Antares CEO, Ralph Melian in City Business News
WHERE’S THE MONEY, WEEK 3: BUSINESSES WAIT FOR NEXT PPP ROUND
AS SEEN IN 4/22/20 NEW ORLEANS CITY BUSINESS ARTICLE
Ralph Melian thought he was ahead of the game when he applied for a Paycheck Protection Program loan on April 3, the first day the $349 billion initiative began accepting applications.
After gathering the necessary documentation, Melian said his application for Metairie-based Antares Technology Solutions was submitted to the U.S. Small Business Administration by his regional bank on April 13. But the PPP ran out of funding three days later, leaving him still waiting.
“I felt like I did have my ducks in a row,” said Melian, president and CEO of Antares. “I was right at the beginning of the line, constantly making sure I had everything done and double-checking and triple-checking. I don’t know what the criteria is for the SBA processing these applications. I know a lot of other business owners who have gotten funded already, and they all applied after I did.”
Melian and many others are now waiting on Congress, which has been moving quickly to approve a new $483 billion coronavirus stimulus package that adds over $300 billion to the PPP.
The program provides eight weeks of forgivable cash flow through 100% federally guaranteed loans to cover payroll, salaries, rent, utilities and other debt obligations. Banks are in charge of processing applications with the SBA, approving loans and distributing money to customers.
The Senate approved the new stimulus package Tuesday and the House planned a vote on Thursday. It has the support of the Trump administration as well.
At the time it was rolled out, the expectation was that business owners could go to their lender, apply for a loan and get funding the same day. But many business owners weren’t even able to apply in the first round due to their banks not having a digital process in place quickly enough, as was the case with Capital One Bank.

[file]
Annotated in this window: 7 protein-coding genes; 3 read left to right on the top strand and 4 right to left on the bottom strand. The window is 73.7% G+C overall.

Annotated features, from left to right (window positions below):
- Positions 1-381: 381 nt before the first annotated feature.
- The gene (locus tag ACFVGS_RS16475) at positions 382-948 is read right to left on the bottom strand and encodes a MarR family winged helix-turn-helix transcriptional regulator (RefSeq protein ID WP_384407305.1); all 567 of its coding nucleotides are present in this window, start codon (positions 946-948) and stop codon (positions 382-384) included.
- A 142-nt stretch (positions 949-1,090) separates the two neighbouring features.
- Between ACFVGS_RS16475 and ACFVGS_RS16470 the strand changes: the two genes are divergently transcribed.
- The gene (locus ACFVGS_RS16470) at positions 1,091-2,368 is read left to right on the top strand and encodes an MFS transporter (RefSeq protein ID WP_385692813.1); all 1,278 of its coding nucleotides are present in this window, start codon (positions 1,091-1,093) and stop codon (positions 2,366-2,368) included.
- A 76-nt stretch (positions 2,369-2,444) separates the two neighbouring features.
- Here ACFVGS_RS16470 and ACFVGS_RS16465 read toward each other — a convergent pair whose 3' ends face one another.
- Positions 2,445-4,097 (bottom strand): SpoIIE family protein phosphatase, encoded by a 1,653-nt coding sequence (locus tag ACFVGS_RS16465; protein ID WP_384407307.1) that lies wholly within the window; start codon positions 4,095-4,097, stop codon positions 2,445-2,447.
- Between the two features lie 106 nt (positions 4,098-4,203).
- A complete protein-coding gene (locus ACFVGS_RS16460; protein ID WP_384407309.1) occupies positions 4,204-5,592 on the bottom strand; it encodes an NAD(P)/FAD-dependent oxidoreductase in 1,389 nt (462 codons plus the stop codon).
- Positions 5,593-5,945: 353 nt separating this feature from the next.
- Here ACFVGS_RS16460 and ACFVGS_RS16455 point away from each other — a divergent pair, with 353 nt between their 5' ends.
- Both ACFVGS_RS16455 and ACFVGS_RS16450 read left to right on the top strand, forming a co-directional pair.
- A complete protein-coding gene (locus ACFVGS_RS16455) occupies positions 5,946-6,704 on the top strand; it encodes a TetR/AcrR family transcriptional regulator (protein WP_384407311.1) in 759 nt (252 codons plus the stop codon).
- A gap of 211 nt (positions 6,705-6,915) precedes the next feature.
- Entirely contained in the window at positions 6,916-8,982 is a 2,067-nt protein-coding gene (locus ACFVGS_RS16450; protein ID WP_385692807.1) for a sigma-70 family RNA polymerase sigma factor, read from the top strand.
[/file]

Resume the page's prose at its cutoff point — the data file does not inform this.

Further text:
With the program on hold until more funding is added, some banks have paused the application process, while others are still accepting them.
Ron Samford, president and CEO of Metairie Bank, said his bank and many others had applications they had not yet processed when the funds were exhausted.
“Those applications will be processed first when the new legislation is authorized and the new funds become available,” said Samford, whose bank has funded 90% of the $37.5 million in loans that have been approved.
“We’ll then process all the applications we’ve received since the first pool closed,” he added.
Banks have 10 calendar days from the date of SBA approval to close and fund the loans.
Brian Lozes, founder and CEO of Kenemagic, a Metairie-based software company, found success in the initial round of the PPP.
After consulting with his attorney, talking to some accounting groups and viewing a local webinar explaining the program, Lozes said he filled out an application with Chase Bank. He needed to update it the next day since it had some incorrect information, like the wrong contact person in the wrong field, he said.
“We got our funding a day later,” he said. “It was pretty quick.”
Lozes said he believes being an existing client with the bank helped, and added that “the trick was to follow the paperwork very clearly and consistently in its intents.”
“The program was definitely a short-term uplift for our company, no doubt about it,” he said of his 22-employee business, which has pivoted from producing technology geared to industrial groups to helping all companies as they consider working remotely.
“I hope the next round moves quickly,” he said. “Every day that money hasn’t made its way to businesses, it’s a lost opportunity for someone else.”
Melian said he’s had no more success with the SBA’s Economic Injury Disaster Loan Program, which offers non-forgivable loans of up to $2 million at lower interest rates. After applying in mid-March, the program’s guidelines were changed several times, so he kept applying. He hasn’t heard anything in three weeks, he said.
He’s looking into other options, including a Louisiana-led loan program for small businesses, while waiting to see if his PPP application pans out.
Melian hasn’t had to lay off any of his 16 employees and doesn’t expect to, but worries how he’ll cover expenses as clients delay payments.
“I’m hoping that if I do all these (loan applications), hopefully one of them will hit so I can have at least some comfort in the future,” he said.